Thomas Gilbert Jr. was sentenced on September 27 in the Manhattan courtroom of Justice Melissa Jackson to 30 years to life for murdering his father by firing a bullet into his forehead at pointblank range in the older man’s Beekman Place apartment on January 4, 2015.
Gilbert’s mother, Shelley, made what is called a victim’s impact statement, which served also as a plea for leniency for her son. She said her late husband Thomas Gilbert Sr. “was a joy to be with.”
As she talked about her late spouse, her son, known to all as Tommy, turned and stared at her, expressionless. She said the Gilberts were “a very happy family.” In the course of over four-and-a-half years of court appearances, Gilbert has never once smiled, or acknowledged his mother’s constant presence in the courtroom.
Shelley Gilbert asked Jackson to “keep what is left of our family together” by allowing Gilbert to serve his time near New York, and receive treatment she said he desperately needed for his mental illness.
Prosecuting attorney Greg Ortner told the court that those who commit crimes are frequently “young people who have made rash, impulsive decisions. Not so this defendant. He wanted his father dead.” He described Gilbert’s planning, over a long period, the murder of his father. “He believes the rules do not apply to him.”
He asked for the maximum sentence for murder in the second degree, 25 years to life, as well as an additional seven-year sentence for the crime of criminal possession of a weapon. He said the defendant had never shown a sign of remorse.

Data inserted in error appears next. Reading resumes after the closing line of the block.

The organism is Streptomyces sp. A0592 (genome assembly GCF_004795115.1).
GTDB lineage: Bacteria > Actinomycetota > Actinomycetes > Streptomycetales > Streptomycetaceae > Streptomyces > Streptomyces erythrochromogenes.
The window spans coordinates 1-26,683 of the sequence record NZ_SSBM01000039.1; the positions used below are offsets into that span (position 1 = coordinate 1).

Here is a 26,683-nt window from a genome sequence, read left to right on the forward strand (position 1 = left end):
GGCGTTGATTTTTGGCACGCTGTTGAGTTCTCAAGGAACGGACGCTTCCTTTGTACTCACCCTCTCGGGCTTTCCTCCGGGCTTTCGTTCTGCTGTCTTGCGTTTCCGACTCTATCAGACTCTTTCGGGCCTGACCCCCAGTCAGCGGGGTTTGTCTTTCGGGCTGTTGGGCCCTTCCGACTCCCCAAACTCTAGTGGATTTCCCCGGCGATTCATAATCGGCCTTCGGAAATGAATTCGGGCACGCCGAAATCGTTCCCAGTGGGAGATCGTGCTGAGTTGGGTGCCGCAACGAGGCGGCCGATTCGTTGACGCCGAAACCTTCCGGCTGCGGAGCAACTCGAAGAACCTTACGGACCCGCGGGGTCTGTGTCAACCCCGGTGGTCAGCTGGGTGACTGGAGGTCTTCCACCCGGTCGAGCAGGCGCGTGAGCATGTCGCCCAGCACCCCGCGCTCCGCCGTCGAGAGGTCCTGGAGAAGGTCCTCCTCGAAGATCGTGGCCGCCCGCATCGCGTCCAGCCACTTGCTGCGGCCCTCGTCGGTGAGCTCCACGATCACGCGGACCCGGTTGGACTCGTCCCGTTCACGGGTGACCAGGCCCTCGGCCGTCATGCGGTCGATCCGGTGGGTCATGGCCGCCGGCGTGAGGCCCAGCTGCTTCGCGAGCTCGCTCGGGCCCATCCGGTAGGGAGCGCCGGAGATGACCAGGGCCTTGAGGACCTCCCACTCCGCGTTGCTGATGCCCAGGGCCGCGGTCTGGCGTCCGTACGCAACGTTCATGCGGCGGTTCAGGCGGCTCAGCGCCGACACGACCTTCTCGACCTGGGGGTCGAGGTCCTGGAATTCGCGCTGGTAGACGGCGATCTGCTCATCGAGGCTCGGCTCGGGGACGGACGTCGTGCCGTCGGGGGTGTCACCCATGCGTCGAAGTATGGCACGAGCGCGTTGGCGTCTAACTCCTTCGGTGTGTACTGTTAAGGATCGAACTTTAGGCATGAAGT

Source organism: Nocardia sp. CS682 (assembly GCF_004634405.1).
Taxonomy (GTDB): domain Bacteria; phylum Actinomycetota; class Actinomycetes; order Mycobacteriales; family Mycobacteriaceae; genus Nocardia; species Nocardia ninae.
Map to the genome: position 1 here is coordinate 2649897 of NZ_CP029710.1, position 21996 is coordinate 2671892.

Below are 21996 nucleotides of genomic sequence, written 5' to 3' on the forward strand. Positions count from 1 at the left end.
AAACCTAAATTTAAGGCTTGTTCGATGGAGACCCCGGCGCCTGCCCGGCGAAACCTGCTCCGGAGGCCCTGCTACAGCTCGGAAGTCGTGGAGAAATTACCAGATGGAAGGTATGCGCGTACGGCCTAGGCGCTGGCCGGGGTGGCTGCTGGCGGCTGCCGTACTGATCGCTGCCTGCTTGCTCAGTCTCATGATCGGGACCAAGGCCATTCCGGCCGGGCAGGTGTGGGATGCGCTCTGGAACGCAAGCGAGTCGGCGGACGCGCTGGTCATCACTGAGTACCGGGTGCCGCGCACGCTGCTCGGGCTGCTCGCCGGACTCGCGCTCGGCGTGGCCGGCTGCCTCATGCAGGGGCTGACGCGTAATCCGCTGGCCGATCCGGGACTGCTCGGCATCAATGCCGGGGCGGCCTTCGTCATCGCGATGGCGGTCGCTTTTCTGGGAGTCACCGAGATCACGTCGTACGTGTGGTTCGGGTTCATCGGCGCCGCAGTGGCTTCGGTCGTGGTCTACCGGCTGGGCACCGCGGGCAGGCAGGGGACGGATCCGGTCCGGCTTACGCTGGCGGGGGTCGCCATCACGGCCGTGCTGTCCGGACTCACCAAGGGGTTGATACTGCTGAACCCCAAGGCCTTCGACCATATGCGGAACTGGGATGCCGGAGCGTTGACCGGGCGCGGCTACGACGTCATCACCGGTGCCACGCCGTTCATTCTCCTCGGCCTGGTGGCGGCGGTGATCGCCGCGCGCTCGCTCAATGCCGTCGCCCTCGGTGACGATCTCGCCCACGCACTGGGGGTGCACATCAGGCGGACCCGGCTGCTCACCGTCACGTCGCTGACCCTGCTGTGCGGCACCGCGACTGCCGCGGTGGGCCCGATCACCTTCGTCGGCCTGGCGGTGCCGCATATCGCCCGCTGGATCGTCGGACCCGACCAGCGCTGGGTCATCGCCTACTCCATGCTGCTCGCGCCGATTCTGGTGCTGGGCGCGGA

Arnold Levine, Gilbert’s attorney, asked for a lesser sentence. He said that a sentence of 15 years to life would serve the same purpose, and that in any event, a parole board would never release anyone convicted of the same crimes after only having served the minimum. Levine criticized the prosecution’s opposition to the mental incompetence argument he was making.
Three or four times, as his attorney was speaking, Tommy Gilbert said, “Objection,” something he had done throughout the trial.
Gilbert then spoke. Before speaking, he asked the court officers to uncuff him. They allowed one hand to be free so that Gilbert could refer to several pages of notes he had prepared. Most of what he said seemed fall under what Levine has previously called his client’s legal “mumbo-jumbo” requests for dismissal of the case based on the Constitution, or on federal or state criminal procedure laws. It appeared at times, as he spoke, that he was unaware that the trial was over.
He never mentioned his father, using the word “remorse” once in a detached manner. After Gilbert indicated he was finished speaking, officers re-cuffed his free hand.
Then, Jackson spoke. “You were not insane then, and you are not insane now,” she said. “You planned to kill. You knew exactly what you were doing.” He had acted, she said, “in such a cold and callous way.”
Jackson sentenced him to the maximum on the murder charge, then tacked on a five-year sentence on the weapons possession charges.
She said that it was her hope that in prison, he begins to accept treatment for mental health issues and take the drugs he is prescribed. “If you had taken your medication, perhaps you would not be here today.”
As he was led away, Gilbert looked back at those in the courtroom, expressionless, as he had been throughout the trial.